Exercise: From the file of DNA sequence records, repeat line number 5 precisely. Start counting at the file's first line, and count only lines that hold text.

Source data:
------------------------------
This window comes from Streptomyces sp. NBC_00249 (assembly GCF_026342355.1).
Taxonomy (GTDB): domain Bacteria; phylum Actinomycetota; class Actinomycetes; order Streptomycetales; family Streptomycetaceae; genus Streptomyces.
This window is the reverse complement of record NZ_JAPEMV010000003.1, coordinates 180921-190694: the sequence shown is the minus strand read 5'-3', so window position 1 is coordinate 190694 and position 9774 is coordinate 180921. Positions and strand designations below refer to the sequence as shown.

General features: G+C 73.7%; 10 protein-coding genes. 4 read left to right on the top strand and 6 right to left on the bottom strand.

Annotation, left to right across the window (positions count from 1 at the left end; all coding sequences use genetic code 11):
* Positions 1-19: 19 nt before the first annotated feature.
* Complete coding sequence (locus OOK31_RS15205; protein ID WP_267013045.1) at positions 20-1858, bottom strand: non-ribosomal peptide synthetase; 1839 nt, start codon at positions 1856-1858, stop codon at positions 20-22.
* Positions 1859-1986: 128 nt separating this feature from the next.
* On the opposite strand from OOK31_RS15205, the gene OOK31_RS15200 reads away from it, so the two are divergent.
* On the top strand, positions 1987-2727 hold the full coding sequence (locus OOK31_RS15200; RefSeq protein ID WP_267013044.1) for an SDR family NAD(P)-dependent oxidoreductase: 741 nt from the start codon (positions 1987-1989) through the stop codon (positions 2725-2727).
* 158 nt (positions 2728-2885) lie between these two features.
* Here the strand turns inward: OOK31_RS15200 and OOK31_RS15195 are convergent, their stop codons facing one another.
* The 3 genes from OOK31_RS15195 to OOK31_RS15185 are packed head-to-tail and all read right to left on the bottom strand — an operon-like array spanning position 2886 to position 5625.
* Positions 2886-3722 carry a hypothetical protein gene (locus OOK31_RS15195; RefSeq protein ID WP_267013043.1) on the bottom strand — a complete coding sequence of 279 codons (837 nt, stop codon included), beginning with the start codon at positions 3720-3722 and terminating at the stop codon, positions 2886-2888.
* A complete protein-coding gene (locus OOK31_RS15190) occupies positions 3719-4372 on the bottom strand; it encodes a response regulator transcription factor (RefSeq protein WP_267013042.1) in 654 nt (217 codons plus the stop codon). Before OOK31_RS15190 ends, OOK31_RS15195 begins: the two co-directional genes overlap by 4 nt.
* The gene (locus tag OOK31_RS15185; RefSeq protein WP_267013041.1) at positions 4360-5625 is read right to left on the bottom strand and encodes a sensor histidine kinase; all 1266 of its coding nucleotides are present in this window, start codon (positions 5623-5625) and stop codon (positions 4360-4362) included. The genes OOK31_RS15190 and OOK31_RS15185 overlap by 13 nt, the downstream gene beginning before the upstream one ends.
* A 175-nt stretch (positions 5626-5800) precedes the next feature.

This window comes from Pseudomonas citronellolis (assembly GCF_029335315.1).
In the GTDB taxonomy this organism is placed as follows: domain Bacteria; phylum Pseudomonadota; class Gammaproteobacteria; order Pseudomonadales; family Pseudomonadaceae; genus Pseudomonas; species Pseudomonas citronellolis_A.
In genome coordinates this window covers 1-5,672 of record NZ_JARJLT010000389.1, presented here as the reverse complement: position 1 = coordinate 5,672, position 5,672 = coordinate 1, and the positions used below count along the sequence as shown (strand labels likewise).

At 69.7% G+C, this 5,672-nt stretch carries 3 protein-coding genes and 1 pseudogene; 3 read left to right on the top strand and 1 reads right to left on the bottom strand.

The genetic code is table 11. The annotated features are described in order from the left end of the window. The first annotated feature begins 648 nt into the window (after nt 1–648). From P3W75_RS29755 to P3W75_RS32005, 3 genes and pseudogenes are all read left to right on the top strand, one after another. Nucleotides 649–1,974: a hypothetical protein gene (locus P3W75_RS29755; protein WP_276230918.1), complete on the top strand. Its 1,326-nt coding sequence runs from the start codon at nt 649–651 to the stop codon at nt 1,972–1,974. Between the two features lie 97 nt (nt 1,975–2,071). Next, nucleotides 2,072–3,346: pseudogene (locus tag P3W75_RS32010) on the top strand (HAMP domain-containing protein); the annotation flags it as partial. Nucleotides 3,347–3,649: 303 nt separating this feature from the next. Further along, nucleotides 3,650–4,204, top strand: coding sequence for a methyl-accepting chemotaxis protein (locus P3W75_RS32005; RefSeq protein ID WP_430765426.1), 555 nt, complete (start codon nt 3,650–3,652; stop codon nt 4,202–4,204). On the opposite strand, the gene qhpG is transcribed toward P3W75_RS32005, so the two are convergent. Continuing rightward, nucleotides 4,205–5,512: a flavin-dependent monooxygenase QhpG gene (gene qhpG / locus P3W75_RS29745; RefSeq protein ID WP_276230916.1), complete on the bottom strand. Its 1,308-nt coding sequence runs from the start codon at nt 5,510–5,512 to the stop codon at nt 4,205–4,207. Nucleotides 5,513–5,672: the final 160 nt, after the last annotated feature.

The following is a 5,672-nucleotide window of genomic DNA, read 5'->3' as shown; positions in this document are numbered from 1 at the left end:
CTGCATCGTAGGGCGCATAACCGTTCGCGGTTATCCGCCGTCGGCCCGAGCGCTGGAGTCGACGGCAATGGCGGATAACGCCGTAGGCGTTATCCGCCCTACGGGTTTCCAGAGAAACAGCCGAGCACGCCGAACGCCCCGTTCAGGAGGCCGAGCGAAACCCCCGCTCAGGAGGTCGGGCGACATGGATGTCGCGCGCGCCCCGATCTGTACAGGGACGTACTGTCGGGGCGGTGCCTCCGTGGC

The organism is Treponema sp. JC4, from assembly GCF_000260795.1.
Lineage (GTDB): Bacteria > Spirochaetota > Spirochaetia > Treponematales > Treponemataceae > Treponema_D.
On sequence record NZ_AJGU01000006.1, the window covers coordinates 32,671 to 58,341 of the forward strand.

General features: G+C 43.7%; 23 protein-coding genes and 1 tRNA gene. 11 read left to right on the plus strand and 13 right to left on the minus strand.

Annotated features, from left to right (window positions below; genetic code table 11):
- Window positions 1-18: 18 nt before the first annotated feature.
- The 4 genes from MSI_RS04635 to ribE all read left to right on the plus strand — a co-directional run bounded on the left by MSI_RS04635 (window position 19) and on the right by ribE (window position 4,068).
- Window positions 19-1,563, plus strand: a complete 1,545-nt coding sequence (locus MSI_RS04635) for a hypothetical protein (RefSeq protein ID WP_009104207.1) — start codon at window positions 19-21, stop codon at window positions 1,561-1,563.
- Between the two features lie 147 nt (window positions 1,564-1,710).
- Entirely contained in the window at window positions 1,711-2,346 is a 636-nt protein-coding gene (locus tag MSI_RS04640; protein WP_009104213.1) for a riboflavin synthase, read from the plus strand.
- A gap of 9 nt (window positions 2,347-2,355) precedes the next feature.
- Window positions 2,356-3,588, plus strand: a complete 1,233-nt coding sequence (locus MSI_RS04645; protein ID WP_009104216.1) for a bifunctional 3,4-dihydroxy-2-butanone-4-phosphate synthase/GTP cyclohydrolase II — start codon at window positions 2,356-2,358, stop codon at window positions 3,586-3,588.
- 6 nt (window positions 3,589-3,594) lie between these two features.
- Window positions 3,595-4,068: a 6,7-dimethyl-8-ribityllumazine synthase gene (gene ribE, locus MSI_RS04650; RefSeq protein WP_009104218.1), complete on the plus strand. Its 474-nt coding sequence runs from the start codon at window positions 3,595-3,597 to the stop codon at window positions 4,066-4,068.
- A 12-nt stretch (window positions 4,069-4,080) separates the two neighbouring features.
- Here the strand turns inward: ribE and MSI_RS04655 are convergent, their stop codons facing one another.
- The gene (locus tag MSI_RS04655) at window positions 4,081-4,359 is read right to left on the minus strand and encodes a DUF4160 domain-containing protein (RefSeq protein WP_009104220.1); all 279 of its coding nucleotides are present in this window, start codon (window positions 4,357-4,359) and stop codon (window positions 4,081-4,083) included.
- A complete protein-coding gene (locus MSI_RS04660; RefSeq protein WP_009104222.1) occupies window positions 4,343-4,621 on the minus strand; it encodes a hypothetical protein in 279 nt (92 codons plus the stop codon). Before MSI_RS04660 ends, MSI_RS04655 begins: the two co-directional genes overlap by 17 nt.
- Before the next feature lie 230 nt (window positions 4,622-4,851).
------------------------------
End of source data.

Annotation, left to right across the window (positions count from 1 at the left end; all coding sequences use genetic code 11):